If you initially received permanent resident status in the United States by marrying a U.S. citizen within two years of entering the country, your residence here is not “permanent” just yet. Your legal status is considered conditional until you prove that you did not get married for the sole purpose of getting into the United States without violating immigration laws.
Fortunately, you can get your conditional status here removed by meeting certain criteria and proving your qualification for legal permanent residence to U.S. Citizenship & Immigration Services. A qualified lawyer could provide guidance and support throughout the entire process of removing conditions of residence in Aurora.
Once someone receives conditional permanent resident status in the United States based on his or her own marriage or his or her parent’s marriage to a U.S. citizen, he or she does not need to take any special measures to remain eligible for the eventual removal of conditions on his or her residence. As long you or your parent remains married to the same spouse for two years after receiving your green card, you qualify to apply jointly with that spouse or stepparent to get your conditions of residence in Aurora removed.
There are also a few specific circumstances under which a conditional permanent resident who entered a marriage in good faith can apply for legal permanent resident status by themselves. These include:
A person who intends to file jointly with a spouse or stepparent for the removal of conditions of residence in Aurora must begin the process by filing Form I-751, Petition to Remove Conditions on Residence. Along with this petition, the applicants must submit various forms of documentation proving that their marriage was in good faith, as well as copies of their Permanent Resident Cards, the Permanent Resident Cards of any children they wish to include in the petition, and any dispositions regarding criminal charges or convictions that might render someone ineligible for permanent residence. Additional documents such as death certificates may be required if an applicant must file a petition by themselves.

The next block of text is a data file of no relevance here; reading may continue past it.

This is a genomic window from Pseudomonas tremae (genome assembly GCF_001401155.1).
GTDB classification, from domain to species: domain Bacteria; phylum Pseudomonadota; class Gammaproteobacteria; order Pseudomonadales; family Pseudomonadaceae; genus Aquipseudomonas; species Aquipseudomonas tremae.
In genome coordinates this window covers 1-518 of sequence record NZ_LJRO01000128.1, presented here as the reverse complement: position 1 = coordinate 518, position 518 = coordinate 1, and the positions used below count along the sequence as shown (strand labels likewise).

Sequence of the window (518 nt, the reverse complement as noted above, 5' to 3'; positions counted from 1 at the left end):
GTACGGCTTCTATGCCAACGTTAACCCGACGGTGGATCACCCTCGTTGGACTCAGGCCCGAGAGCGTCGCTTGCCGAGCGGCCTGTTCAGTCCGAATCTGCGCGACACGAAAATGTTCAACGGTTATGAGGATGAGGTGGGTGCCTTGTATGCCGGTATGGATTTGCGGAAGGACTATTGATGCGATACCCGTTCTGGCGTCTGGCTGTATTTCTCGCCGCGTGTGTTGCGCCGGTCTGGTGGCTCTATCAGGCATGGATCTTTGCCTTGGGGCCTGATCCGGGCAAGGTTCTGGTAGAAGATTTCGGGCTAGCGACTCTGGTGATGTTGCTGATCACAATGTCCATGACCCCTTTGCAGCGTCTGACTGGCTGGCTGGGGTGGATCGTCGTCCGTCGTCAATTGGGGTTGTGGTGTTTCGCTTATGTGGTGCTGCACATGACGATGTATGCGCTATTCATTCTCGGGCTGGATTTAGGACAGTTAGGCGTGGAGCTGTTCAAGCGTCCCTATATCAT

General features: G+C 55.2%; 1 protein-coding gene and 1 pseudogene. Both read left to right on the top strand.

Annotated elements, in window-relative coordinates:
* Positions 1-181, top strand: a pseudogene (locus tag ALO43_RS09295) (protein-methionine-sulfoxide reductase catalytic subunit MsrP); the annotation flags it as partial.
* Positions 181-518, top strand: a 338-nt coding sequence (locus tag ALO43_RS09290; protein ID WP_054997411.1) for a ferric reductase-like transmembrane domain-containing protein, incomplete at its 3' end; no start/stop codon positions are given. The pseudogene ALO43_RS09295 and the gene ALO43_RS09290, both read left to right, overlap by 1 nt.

The only period of time in which a conditional resident can apply for the removal of his or her conditions of residence is the 90 days immediately preceding the date on which their green card expires, which should be exactly two years after he or she first received it. Anyone who fails to file in time may be subject to automatic termination of their legal resident status and immediate removal from the United States, unless he or she provides a written explanation with a petition showing good cause for the late application.
In the best-case scenario, applying for legal permanent resident status after spending a couple years as a conditional resident in the United States is just a matter of filling out some paperwork alongside your spouse or stepparent. However, this process can get significantly more complicated if you need to file by yourself for any reason, or if you are unable to submit your petition within the standard 90-day filing period.
In these circumstances, getting help from a seasoned immigration lawyer may be the only way for you to effectively pursue the outcome you want in your case. Call today to discuss removing conditions of residence in Aurora with a qualified legal professional.